- Of those earning $US100,000 or more, 59% have increased their savings during the pandemic, MagnifyMoney found.
- Only 28% of those making less than $US35,000 saved more.
- It’s evidence of America’s K-shaped recession, in which the wealthy are recovering and others are struggling.
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High earners are continuing to fare well during the pandemic.
Fifty-nine per cent of those with a household income of $US100,000 or more have increased their savings, a new MagnifyMoney study found. By comparison, only 28% of those earning less than $US35,000 were able to save more. (The study surveyed 1,200-plus Americans in December.)
The savings cushion has created a sense of optimism for the six-figure households, 46% of whom think they will have more money in savings this time next year, per the survey. That compares to 28% of those making less than $US35,000.
That’s likely because 41% of those earning less than $US35,000 decreased their savings during the pandemic, compared to 17% of six-figure earners.
Fewer things to spend on and a strong stock market
With the experience economy shut down and solitary leisure taking up a larger chunk of consumer spending, higher-income Americans have consistently been spending lower percentages of their income than lower-income Americans. They have also benefited from a strong recovery in the stock market, which finished the year on a record high.
In March, Federal Reserve Chairman Jerome Powell implemented a policy known as quantitative easing, in which the central bank essentially bought its own debt, making credit more readily available in the wider economy. Companies in sectors heavily impacted by the pandemic rushed to raise new funding, and Powell also kept interest rates low to encourage spending.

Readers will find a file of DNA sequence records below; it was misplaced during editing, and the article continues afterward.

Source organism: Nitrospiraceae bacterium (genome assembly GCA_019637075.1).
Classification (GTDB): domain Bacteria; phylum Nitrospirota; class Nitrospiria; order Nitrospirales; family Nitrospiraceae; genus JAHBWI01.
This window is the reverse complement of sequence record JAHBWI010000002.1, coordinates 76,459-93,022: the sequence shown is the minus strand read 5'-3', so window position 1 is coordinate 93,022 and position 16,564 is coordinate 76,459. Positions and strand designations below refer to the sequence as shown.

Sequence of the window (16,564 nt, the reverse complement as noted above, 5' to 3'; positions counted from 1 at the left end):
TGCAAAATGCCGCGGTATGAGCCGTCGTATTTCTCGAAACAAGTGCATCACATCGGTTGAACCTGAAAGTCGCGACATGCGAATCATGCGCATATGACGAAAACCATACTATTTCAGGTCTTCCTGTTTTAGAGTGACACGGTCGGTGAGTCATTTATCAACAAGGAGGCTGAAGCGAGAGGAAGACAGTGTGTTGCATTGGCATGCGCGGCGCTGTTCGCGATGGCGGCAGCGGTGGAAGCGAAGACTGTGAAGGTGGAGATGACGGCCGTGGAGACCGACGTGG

This flood of money set the stock market on a path to recovery after a dramatic drop in the early moments of the pandemic, as the wealthy were incentivized to pump money into the stock market as they sought returns. Relatedly, America’s household wealth hit a record high of $US123.52 trillion in the third quarter.
Meanwhile, many Americans were left waiting out eight months of political gridlock before a second stimulus package was passed, with individuals falling into poverty and many small businesses closing their doors. Some had to dip into the savings they did have to cover Christmas expenses before the post-holiday rollout of stimulus checks.
It’s no wonder, then, that their bank accounts are looking a lot skinnier than those on the other side of the wealth gap.
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